MORE SCHOOLS OFFER PROGRAMMING FOR THEIR K-8 STUDENTS
The growth of information technology projected to reach 17% by 2018 and a recent report from the Bureau of Labor Statistics revealing that jobs in computer and information technology are expected to increase by 12 percent from 2014 to 2024, with current a median wage of $79,390, twice the average of $35,540 for other professions. It comes as no surprise that more schools have begun to incorporate computer programming classes into the curriculum of their K-8 students.
Beyond the excellent job prospects which the knowledge of programming offers, we currently live in a world of coding and the next best language for your kids to learn after their mother tongue are several the languages of computers. Also, the knowledge of the fundamentals of programming a computer particularly at coding level has helped sharpen how kids think logically and analytically. It also helps them better appreciate the several functions of technological devices beyond its core functionality.
The United States educational system has long incorporated computer appreciation although its use has continued to evolve over time. This change may have been brought about by the increasingly ubiquitous nature of mobile devices and computers, but it also reflects the way educators think about computers and their efforts to keep up with its evolution. The current goal of most K-8 student’s computer programs is to make kids understand how computers work, not just on using computer programs.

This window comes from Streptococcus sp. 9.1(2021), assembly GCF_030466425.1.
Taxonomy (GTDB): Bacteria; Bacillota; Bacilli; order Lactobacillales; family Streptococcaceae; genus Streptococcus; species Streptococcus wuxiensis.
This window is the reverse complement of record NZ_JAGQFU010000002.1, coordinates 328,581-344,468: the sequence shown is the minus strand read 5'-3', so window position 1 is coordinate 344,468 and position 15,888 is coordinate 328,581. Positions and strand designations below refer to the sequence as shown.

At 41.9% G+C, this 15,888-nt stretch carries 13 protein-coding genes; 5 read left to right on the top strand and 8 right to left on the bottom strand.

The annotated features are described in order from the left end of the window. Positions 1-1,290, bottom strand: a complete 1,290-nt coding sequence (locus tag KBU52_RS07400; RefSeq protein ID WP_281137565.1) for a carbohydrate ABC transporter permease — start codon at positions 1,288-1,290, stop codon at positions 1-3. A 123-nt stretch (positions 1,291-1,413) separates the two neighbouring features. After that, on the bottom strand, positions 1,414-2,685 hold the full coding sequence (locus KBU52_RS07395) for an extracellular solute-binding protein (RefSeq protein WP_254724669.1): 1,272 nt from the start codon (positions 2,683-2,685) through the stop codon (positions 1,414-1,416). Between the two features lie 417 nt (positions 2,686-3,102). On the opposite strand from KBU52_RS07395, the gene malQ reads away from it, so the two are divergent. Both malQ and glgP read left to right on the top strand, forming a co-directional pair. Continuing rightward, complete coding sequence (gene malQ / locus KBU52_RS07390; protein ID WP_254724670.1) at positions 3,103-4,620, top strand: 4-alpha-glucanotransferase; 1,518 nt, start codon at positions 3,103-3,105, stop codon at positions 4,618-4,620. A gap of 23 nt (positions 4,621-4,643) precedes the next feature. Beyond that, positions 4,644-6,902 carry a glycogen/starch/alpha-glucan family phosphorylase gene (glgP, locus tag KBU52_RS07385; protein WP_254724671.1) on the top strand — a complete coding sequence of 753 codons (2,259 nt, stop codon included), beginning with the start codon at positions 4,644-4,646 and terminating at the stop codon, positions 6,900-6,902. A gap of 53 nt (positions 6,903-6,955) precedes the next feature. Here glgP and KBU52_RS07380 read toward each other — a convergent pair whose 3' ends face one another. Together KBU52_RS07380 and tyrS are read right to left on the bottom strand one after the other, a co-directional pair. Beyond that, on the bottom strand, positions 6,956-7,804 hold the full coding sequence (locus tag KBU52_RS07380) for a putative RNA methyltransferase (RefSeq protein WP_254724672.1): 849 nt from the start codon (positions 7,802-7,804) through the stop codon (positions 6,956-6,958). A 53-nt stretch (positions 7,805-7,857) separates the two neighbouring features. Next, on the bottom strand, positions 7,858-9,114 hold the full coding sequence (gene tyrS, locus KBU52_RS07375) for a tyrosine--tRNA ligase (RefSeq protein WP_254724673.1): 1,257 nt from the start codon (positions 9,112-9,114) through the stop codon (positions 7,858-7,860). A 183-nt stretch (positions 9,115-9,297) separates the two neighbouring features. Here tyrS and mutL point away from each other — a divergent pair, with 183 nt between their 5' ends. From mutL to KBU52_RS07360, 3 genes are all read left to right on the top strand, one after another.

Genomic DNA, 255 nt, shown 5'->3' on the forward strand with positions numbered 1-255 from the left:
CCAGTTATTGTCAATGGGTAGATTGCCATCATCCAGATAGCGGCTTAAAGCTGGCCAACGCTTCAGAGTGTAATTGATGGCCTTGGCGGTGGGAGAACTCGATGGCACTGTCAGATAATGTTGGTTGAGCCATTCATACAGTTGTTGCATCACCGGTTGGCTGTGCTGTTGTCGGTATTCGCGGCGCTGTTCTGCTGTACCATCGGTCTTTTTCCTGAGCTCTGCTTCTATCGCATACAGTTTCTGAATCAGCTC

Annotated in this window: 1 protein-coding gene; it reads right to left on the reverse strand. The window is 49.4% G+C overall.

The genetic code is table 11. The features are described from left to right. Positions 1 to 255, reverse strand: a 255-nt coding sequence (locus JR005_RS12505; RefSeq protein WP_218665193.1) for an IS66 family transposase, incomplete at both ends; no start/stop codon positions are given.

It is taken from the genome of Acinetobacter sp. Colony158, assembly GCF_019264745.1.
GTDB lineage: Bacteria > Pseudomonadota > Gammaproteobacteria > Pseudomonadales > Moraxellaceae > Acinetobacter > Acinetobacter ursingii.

Contrary to what most persons might think, kids enjoy programming, and there are games and programs which can help kids in K-8 schools appreciate programming. There are special program by several programming websites like codemoji, code.org and Khan Academy which are aimed at K-8 students. These programs are focused at demystifying computer programming and to showing K-8 students that programming can be fun, creative and exciting.
More schools have begun to incorporate programming into their curriculum, and big IT corporations like Google and Microsoft have even thrown their weight behind initiatives like code.org and other programs which are aimed at increasing the opportunities for kids to learn to code. The programs are built to attend to the programming needs of every student whether they intend to pursue a career in IT or not.
Teaching coding is not to be confused with initiatives which advocate computers in classrooms and the idea is not to introduce kids to the technology itself as with the proliferation of mobile devices and mini PCs that’s unavoidable. The idea behind adding programming to the curriculum of kids is to equip kids with skills to take on the major challenges of the 21st century; to harness data, information, and knowledge.